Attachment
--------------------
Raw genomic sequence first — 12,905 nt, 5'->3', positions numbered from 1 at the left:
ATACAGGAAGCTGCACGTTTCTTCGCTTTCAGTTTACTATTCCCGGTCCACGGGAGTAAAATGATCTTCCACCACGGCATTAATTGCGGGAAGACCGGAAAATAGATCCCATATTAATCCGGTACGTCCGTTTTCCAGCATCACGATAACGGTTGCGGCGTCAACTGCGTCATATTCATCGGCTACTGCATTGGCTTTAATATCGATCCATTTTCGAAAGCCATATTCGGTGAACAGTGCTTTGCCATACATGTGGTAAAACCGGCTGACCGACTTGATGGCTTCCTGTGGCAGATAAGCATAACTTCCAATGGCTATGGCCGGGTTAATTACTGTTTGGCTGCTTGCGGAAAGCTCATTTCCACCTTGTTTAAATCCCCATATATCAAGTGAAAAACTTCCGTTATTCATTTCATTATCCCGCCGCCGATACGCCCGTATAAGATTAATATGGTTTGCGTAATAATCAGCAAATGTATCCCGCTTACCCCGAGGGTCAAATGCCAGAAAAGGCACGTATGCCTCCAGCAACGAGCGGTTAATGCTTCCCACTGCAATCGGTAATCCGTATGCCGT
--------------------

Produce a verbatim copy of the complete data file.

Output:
Raw genomic sequence first — 12,905 nt, 5'->3', positions numbered from 1 at the left:
ATACAGGAAGCTGCACGTTTCTTCGCTTTCAGTTTACTATTCCCGGTCCACGGGAGTAAAATGATCTTCCACCACGGCATTAATTGCGGGAAGACCGGAAAATAGATCCCATATTAATCCGGTACGTCCGTTTTCCAGCATCACGATAACGGTTGCGGCGTCAACTGCGTCATATTCATCGGCTACTGCATTGGCTTTAATATCGATCCATTTTCGAAAGCCATATTCGGTGAACAGTGCTTTGCCATACATGTGGTAAAACCGGCTGACCGACTTGATGGCTTCCTGTGGCAGATAAGCATAACTTCCAATGGCTATGGCCGGGTTAATTACTGTTTGGCTGCTTGCGGAAAGCTCATTTCCACCTTGTTTAAATCCCCATATATCAAGTGAAAAACTTCCGTTATTCATTTCATTATCCCGCCGCCGATACGCCCGTATAAGATTAATATGGTTTGCGTAATAATCAGCAAATGTATCCCGCTTACCCCGAGGGTCAAATGCCAGAAAAGGCACGTATGCCTCCAGCAACGAGCGGTTAATGCTTCCCACTGCAATCGGTAATCCGTATGCCGT